Fishy Mangalore
By Maxwell Pereira

As I am writing this one, I am in Mangalore – the town in which I grew up, went to school and spent my childhood. Most of that period of memory a fifty years in the past, in a family home in Karangalpady-Kodiyalbail when parents were still living in Mangalore, and some more in the boarding at St. Aloysius’ when they moved out bag and baggage to cooler climes in the western ghats and Bangalore. Now on a visit here yet again, I find Mangalore not changed in many ways. One of them, its delightful fish eating ways.

As children, the afternoon meal consisted of a fish menu and the evening one had meat. Staple rice and curry for the mid-day meal. Curry meant fish curry, and fish meant mostly seafood, not from the abounding rivers, rivulets and ponds (a fare not completely ignored either). Each day a different variety of fish, depending on the season and the catch available in the market: Tharle (sardines), Bangude (mackerels), Iswonn (seer), Rounce (Indian salmon), Ssanctter (catfish), Kaane (ladyfish), Sscannakki (kingclip), Yerlio (whitings – some called these silverfish too), Shevto with its gaantt and peri, Sondalle, Pampletan (pomfret), Sungtaan (prawns), Kurlio (crabs), Khube (clams) and a plethora of shell-fish…. Whatever! The variety, unlimited.

And if at the evening table too there had to be fish, then it’d be fried fare – gorgeously fried on a flat pan in shallow oil for a well massala’d crusty cover, with the still soft fibrously brittle and breakable flesh inside moistily dry, and not oily or leathery. How they managed that… well, ask the Managaloreans! Only they manage such incredible fish cuisine feats! And fish it invariably was, when the evening table stuck to staple congee. Chapattis on the menu, then a meat dish inevitably thrown in. Believe me, Mangaloreans were, and are, great meat eaters too!

But what was staple then for most homes was congee in the mornings – at the breakfast table too. Which meant different varieties of fish fare for the day’s first meal – Mangaloreans believed in three square meals a day – whatever else be there or not, in the form of a variety of chutneys for nishthen or side-dish. And to match the sharpness of the chutneys, in fish it had to be attailly-kadi which the Goans called kalchi-kadi – the previous day’s left over fish curry cooked dry to a paste in smoked earthenware handis; and/or kharen (dried shark and a variety of salt-fish) fried. Fresh clam cooked in its own soup thel-piao style was among favourites too, and the occasional fresh garden vegetable cooked in similar thel-piao as a not-too-boring but sobering and stabilizing break now and again.

For so much fishy fare for a whole population of the city and its neighbourhood, fish had to be in plenty. More importantly, one needed to be well versed in the art of buying fish too. Early in life one learnt to sniff and haggle – to develop a sharp sense of smell, and to bargain with fisherwomen who formed the bulk of fish vendors. Or else end up with not just a lighter purse, but also inedible fish gone high in the humid tropical heat.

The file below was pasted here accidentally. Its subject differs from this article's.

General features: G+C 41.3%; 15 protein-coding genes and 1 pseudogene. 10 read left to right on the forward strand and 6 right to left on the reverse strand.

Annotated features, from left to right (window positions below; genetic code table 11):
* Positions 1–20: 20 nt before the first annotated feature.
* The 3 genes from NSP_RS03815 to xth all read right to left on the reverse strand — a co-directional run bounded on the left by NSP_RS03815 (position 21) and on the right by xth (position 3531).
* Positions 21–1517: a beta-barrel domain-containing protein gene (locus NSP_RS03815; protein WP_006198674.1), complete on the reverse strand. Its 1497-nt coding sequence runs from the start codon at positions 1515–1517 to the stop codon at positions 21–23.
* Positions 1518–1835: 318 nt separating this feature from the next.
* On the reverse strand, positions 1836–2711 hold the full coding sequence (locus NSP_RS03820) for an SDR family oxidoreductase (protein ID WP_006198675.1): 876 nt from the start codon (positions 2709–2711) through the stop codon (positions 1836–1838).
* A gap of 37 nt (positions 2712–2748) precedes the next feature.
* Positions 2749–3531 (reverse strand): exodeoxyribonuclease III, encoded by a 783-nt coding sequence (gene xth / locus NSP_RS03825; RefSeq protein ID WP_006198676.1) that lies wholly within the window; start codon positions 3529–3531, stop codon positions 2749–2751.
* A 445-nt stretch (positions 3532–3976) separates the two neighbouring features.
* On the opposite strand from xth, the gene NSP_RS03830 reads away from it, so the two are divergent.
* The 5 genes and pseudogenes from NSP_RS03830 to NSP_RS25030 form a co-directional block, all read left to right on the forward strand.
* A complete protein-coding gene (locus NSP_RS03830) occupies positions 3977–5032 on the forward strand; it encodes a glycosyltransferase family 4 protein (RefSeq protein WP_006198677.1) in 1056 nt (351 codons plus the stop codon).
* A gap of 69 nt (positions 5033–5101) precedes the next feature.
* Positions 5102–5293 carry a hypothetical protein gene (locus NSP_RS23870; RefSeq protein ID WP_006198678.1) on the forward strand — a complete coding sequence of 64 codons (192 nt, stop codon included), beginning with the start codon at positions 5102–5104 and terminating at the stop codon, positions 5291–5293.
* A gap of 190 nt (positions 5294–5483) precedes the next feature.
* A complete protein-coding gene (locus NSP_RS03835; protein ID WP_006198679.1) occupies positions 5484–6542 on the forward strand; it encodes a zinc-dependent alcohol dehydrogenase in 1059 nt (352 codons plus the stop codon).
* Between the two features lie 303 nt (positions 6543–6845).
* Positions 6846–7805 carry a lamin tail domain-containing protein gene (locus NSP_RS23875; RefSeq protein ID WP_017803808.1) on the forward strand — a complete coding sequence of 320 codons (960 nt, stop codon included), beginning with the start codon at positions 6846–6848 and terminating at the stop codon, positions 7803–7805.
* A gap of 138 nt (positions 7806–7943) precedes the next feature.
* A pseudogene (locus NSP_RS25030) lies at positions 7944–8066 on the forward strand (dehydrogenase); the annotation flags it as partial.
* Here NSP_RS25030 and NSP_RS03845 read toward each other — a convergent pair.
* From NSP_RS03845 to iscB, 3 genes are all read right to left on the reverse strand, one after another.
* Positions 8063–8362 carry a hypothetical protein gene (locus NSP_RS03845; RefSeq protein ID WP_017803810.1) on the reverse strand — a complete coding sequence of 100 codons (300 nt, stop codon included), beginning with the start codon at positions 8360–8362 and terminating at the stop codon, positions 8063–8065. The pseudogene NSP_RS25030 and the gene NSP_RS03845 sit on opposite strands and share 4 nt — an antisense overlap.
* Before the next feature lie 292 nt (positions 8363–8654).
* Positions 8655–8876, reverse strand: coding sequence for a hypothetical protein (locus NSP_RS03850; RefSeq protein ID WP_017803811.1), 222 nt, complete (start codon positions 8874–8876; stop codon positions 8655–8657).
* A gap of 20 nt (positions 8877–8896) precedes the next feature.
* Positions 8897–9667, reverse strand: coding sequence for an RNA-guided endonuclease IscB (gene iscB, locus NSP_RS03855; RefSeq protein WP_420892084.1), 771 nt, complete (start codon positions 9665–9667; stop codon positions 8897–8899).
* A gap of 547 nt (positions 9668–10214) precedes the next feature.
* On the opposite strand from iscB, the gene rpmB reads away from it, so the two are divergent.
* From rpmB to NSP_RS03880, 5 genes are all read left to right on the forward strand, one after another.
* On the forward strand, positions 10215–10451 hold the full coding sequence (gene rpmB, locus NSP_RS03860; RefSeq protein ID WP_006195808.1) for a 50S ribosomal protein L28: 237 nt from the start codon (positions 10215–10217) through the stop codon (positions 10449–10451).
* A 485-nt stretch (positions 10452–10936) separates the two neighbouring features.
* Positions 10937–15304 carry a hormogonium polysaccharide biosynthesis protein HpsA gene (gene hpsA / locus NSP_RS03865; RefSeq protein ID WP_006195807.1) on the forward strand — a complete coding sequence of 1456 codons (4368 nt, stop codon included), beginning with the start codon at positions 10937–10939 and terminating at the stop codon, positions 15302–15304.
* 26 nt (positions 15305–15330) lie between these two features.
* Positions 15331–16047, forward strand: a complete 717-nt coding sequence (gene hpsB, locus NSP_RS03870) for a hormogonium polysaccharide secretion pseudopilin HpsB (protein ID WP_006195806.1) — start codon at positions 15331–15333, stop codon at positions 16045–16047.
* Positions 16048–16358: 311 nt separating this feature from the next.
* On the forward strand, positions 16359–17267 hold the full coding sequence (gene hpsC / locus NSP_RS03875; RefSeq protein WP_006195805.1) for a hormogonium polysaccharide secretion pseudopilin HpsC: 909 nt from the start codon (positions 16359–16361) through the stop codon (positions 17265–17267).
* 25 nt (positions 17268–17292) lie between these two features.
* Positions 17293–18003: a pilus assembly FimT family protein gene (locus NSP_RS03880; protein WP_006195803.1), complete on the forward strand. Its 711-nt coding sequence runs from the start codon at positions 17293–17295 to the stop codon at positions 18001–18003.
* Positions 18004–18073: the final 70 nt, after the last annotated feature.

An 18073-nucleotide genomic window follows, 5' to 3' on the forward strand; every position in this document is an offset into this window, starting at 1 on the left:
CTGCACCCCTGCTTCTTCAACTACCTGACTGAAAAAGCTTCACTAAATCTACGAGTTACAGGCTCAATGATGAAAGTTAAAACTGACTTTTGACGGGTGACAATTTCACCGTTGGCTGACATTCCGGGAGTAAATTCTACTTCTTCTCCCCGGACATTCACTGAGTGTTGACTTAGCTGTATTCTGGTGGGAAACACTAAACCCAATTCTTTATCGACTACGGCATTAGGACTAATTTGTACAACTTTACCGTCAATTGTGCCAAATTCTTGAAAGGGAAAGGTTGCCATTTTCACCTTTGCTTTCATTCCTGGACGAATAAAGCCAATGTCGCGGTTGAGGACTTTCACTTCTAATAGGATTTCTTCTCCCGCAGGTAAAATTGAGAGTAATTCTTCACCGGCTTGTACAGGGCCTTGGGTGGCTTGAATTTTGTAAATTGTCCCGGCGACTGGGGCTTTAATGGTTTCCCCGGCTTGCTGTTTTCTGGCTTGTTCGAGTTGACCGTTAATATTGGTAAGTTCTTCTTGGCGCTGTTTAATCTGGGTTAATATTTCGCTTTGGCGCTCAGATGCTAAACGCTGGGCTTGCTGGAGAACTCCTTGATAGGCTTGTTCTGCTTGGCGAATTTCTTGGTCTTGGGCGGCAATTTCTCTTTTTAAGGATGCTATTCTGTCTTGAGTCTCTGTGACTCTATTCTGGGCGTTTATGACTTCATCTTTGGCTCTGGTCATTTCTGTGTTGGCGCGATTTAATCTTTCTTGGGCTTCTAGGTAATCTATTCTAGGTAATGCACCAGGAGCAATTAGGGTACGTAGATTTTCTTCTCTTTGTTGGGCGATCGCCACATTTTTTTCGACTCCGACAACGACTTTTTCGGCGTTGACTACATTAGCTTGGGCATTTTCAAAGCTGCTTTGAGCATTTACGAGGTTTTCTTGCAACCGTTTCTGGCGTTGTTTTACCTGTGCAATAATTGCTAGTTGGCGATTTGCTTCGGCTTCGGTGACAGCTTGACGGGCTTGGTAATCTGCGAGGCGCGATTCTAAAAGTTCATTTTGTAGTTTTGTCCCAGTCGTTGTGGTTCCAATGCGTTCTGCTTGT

Unique to Mangalore, perhaps in other coastal markets too, is the system of selling fish by ‘quantities’ and not by weight (by the kg) as elsewhere. By tradition and practice, both the fisherwomen and the consuming public along the coastal belt have developed a keen sense of fixing the rate by merely looking a the ‘lot’ of fish, pre-arranged by size and/or in numbers, the rate variable depending on the fish catch of the day and its quantum availability at a given point in time. So one took no chances. It was only the most experienced and not the novice, to venture a hand at buying fish!

But experience came by education. And education on this came to me as would have to any child in my town, much before we stepped into our age of a double figure. When elders and others more adept in the art were busy perhaps with unavoidable and more important pre-occupations, and it fell to my lot to secure from the market something to make the family table interesting, yours truly used to be packed off with a four-anna or a six-annna jingle in the pocket to the fish market, to return with enough that would not only gladden the family stomachs for the day but also carry over to the next.

Many are the times I have faltered, stumbled, and failed, to face the wrath of those around the table for a lousy job done, for being rooked and cheated into paying more for a measly small lot, or for carrying home stale fish, or the thorny-bony pedi instead of the like looking tharle….At times also the occasional well-earned kudos for an excellent buy that soared the contented family’s feelings high.

I learnt quick, for that was the only opportunity I got to hire a cycle clandestinely, something that faced parental sanctions and taboo for reasons of a youngster’s safety on the road, understandably though the craze of any kid at that age. Not only did I have to return with a bounty that satisfied the family palates and raised no eyebrows on account of quality, quantity of fish or the amount paid, but also with the need to save the half-anna it then cost to hire the junior cycle for the half-hour marketing stint involved. So the need to hone my fish-buying skills, and be good at it!

The family then had puzzled through it all: how did I manage it all in such super fast speed. That remained my secret till now!

900 words: 27 .06.2005: Copy Right © Maxwell Pereira: 3725 Sec-23, Gurgaon-122002. You can interact with the author at http:// and


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